‘Brat-ocracy’ fears spread in Sweden

Kids-first policy has gone too far, some say



Sweden got a head start in the good parenting debate as the first country to outlaw smacking, but some argue that its child-centred approach has gone too far and children now rule the roost.

“In some ways Swedish kids are really ill-mannered,” said David Eberhard, a leading psychiatrist and father of six. “They shout if there are adults speaking at the dinner table, they interrupt you all the time and they demand the same space as adults.”

Eberhard recently published a book entitled “How Children Took Power,” which argues that over the years Swedes have effectively extended their 1979 smacking ban — now adopted in more than 30 countries — to a ban on correcting children in any way.

“Of course you should listen to your children but in Sweden it’s gone too far. They tend to decide everything in families: when to go to bed, what to eat, where to go on vacation, even what to watch on television,” he said, adding that the permissive approach to child-raising leaves young Swedes ill-equipped for adulthood.

“Their expectations are too high and life is too hard for them. We see it with anxiety disorders and self harming, which has risen dramatically.”

That view is contested by several experts including family therapist Martin Forster, who says that on the whole Swedish youths still top international rankings of well-being. “Sweden was very much inspired by ideas that children should be more in the center and they should be listened to,” he said. “That children decide too much — that’s a matter of values. Different approaches to parenting and children produce different cultures.”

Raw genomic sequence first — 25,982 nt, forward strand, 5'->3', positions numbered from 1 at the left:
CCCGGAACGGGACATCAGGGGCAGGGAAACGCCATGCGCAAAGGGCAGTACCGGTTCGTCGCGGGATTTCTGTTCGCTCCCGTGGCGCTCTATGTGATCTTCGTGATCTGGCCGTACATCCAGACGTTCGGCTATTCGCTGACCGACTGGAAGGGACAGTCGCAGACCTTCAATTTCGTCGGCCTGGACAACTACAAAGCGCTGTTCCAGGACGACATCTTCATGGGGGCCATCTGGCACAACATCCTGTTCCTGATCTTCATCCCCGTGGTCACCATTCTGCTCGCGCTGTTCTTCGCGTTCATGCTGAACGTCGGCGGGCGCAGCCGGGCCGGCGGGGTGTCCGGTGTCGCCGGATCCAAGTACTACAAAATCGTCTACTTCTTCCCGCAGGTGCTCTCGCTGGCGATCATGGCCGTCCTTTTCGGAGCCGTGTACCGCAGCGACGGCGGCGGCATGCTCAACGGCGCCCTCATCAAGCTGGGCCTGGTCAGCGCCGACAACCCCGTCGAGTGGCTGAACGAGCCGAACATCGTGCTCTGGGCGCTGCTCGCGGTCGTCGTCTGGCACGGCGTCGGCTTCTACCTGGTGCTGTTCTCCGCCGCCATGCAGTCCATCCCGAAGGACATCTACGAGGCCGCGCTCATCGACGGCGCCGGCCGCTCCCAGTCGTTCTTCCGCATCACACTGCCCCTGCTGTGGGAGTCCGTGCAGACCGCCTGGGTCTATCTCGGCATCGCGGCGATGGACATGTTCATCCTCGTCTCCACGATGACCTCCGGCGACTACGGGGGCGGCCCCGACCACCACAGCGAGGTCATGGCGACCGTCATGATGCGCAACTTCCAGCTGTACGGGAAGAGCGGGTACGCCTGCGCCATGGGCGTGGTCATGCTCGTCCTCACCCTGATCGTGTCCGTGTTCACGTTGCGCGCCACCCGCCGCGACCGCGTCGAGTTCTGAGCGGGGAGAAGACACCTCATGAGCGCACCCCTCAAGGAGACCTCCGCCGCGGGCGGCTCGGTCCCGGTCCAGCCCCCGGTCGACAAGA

Nonetheless, there is a lively debate about how the approach has influenced schools with falling grades and complaints about rowdy classrooms. “Two boys were swearing at each other — I didn’t think 7-year-olds even knew words like that — and when I tried to intervene they swore at me and told me to mind my own business,” said Ola Olofsson, a journalist at a southern Swedish newspaper, describing a visit to his 7-year-old daughter’s classroom.

But what is it that makes Swedish parenting different? Family therapist Martin Forster says it’s more of a political issue and that all the public debate about right and wrong may leave parents more confused than elsewhere.

Following a government inquiry on child welfare in 2010, a free parenting course, called “All Children in the Centre,” was offered by local authorities to support parents struggling with young children.

Its main message is that punishing children does not make them behave in the long run and that setting boundaries is not always the right approach.

“If you want a child to cooperate, the best way is to have a close relationship so the child will want to cooperate with you,” said psychologist Kajsa Loenn-Rhodin, one of the architects of the course, rejecting the idea that children have taken over.

“I think it’s a bigger problem when children are treated badly . . . when there’s harsh parenting,” she said.

Hugo Lagercrantz, a professor of pediatrics at Karolinska University Hospital, believes Swedish parenting owes a lot to the country’s emphasis on democracy and equality. “Swedish parents try to be too democratic . . . They should act like parents and take decisions and not try to be popular all the time.”